[occi-wg] Syntax of OCCI API

Alexis Richardson alexis.richardson at gmail.com
Thu Apr 16 05:10:25 CDT 2009


I think it would be useful to see some more examples of design pattern
B so that consumers who own use cases can understand your claims
better.  Putting these in an area of the wiki, where they can be
reviewed and edited, makes sense.

Do you think design patterns A and B are in strict conflict?  I.e. do
we need to achieve consensus on A vs B?  And if so then is this an
important early goal in your view?

A couple of other points:

* You cite ElasticHosts and GoGrid as best practice relative to your
assumptions.  In the same context, please can you provide an exegesis
of the SUN API?

* You are a strong and convincing advocate of the view that the core
verbs need not form a large set.  I think the 'size' of the OCCI API
is something on which consensus will take time to achieve.  At this
stage I would like to see a range of strong views, weakly held.  From
my own experience of designing AMQP (with others) a good practice here
is to distinguish a core "MUST implement" set of operations that users
might call frequently, which is then reserved from a possibly larger
set of operations that are administrative, or address optional cases.
Would you be comfortable with that?

And of course - what do other people think?


On Thu, Apr 16, 2009 at 10:32 AM, Chris Webb
<chris.webb at elastichosts.com> wrote:
> Moving from semantics to syntax, I've been reviewing the draft API design
> which Sam has posted on the wiki at
>  http://forge.ogf.org/sf/wiki/do/viewPage/projects.occi-wg/wiki/APIDesign
> Sam - congratulations on getting the ball running and something up for us to
> comment on! What follows may sound like criticism, but I agree with the
> majority of your design goals.
> The beauty of the best existing APIs (e.g. ElasticHosts, GoGrid) is that
> they are very simple to use and to implement. They have a small number of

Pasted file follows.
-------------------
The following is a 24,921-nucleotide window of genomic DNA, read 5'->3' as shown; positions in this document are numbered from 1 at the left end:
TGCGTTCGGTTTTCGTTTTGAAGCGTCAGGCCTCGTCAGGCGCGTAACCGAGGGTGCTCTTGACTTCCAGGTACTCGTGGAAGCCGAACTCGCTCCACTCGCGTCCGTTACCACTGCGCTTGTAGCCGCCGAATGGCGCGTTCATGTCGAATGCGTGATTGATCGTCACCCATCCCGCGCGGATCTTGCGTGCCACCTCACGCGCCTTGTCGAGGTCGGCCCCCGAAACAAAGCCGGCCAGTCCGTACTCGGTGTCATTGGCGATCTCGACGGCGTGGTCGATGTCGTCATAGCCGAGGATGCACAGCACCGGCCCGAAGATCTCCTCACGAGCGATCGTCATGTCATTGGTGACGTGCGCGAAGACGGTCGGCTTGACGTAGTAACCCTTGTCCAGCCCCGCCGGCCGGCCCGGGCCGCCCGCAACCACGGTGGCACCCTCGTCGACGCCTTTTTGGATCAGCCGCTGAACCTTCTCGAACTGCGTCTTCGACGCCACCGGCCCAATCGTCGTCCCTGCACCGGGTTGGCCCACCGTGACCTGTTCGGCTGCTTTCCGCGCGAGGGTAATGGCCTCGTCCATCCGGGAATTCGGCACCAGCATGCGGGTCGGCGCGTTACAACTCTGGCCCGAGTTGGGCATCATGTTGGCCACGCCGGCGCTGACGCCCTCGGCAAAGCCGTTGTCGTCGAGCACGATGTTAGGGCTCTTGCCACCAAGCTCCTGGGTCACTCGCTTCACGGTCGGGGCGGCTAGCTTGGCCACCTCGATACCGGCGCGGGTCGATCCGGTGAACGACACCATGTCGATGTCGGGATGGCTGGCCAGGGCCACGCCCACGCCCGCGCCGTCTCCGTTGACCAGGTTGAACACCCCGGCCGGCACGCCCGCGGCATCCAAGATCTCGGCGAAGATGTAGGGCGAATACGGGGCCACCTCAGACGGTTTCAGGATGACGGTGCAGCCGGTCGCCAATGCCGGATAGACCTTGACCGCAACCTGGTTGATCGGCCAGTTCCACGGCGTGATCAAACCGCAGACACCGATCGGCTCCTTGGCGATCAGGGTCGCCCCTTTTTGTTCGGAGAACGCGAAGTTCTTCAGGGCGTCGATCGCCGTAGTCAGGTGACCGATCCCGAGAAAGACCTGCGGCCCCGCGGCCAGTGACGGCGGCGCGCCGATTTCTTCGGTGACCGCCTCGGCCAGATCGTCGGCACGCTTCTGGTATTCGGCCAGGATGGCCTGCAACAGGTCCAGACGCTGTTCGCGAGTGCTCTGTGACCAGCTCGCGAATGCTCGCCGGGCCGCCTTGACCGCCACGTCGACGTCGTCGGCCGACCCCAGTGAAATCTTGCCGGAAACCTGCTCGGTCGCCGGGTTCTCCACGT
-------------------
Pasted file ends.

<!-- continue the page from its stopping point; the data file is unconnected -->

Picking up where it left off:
> nouns and verbs (see my previous mail) and also very straightforward syntax:
> typical commands take only ~100 bytes and could be typed by hand.
> I'm concerned that the draft API is heading towards syntax with ~1000s of
> bytes of a relatively complex XML schema - this is a consequence of "Design
> Pattern A" following the Google GData approach.
>  http://wiki.cloudcommunity.org/wiki/Open_Cloud_Computing_Interface
>  [I can't find this on the OGF wiki - where is it?]
>  http://www.ogf.org/pipermail/capi-bof/2009-March/000138.html
> I'd like to revisit Sam's original email to the CAPI list on design
> goals---I did not see any response from others at the time---and propose
> "Design Pattern B" following the ElasticHosts and GoGrid approach.
> I'm happy to expand on this on the wiki. I propose splitting the existing
> API Design page into several parts:
>  - Design goals (as Sam's original mail and my comments below)
>  - Nouns and verbs (i.e. semantics of objects; independent of syntax)
>  - Design Pattern A (Sam's syntax in style of Google GData)
>  - Design Pattern B (syntax in style of ElasticHosts/GoGrid)
> Do people agree?
> Revisiting design goals
> =======================
>> Design goals
>> * Clarity making it easy to implement and consume (15-20 calls max)
>> * Based on Hypertext Transfer Protocol (HTTP)
>> * Using Representational State Transfer (REST) (with HATEOAS?)
>> * Requires Transport Layer Security (TLS) for integrity and
>>   confidentiality
>> * Relies on HTTP for security (rather than signing requests which caused
>>   problems for Amazon):
>>   o HTTP Basic access authentication
>>   o TLS Client certificate authentication
>>   o OAuth
> We agree with all of these. I think the authentication should be via the
> Authorization: header with a set of supported methods announced by
> WWW-Authenticate: in the standard HTTP way. I think it's outside the scope
> of this standard to specify which methods must be supported, although we
> would probably implement plain and cram-md5 as a minimum.
>> * Single URL entry point for trivial client configuration and support of
>>   multiple different APIs (e.g. http://api.example.com/occi)
> I agree that all API calls should be under a single stem. I would separate
> the ~15 verbs to separate leaf URIs under that stem for simplicity of each
> individual call, as you already do with machine operations, so that the CRUD
> operations also each have their own leaf URIs as opposed to operating on the
> object URI directly. (This is the style of ElasticHosts verbs create, info, set,
> destroy on drives, guests and resources, e.g.
>  POST /guests/create
>  POST /drives/create
>  POST /guests/GUEST/destroy
> etc.)
>> * Single structured data format (e.g. XML vs JSON vs ???)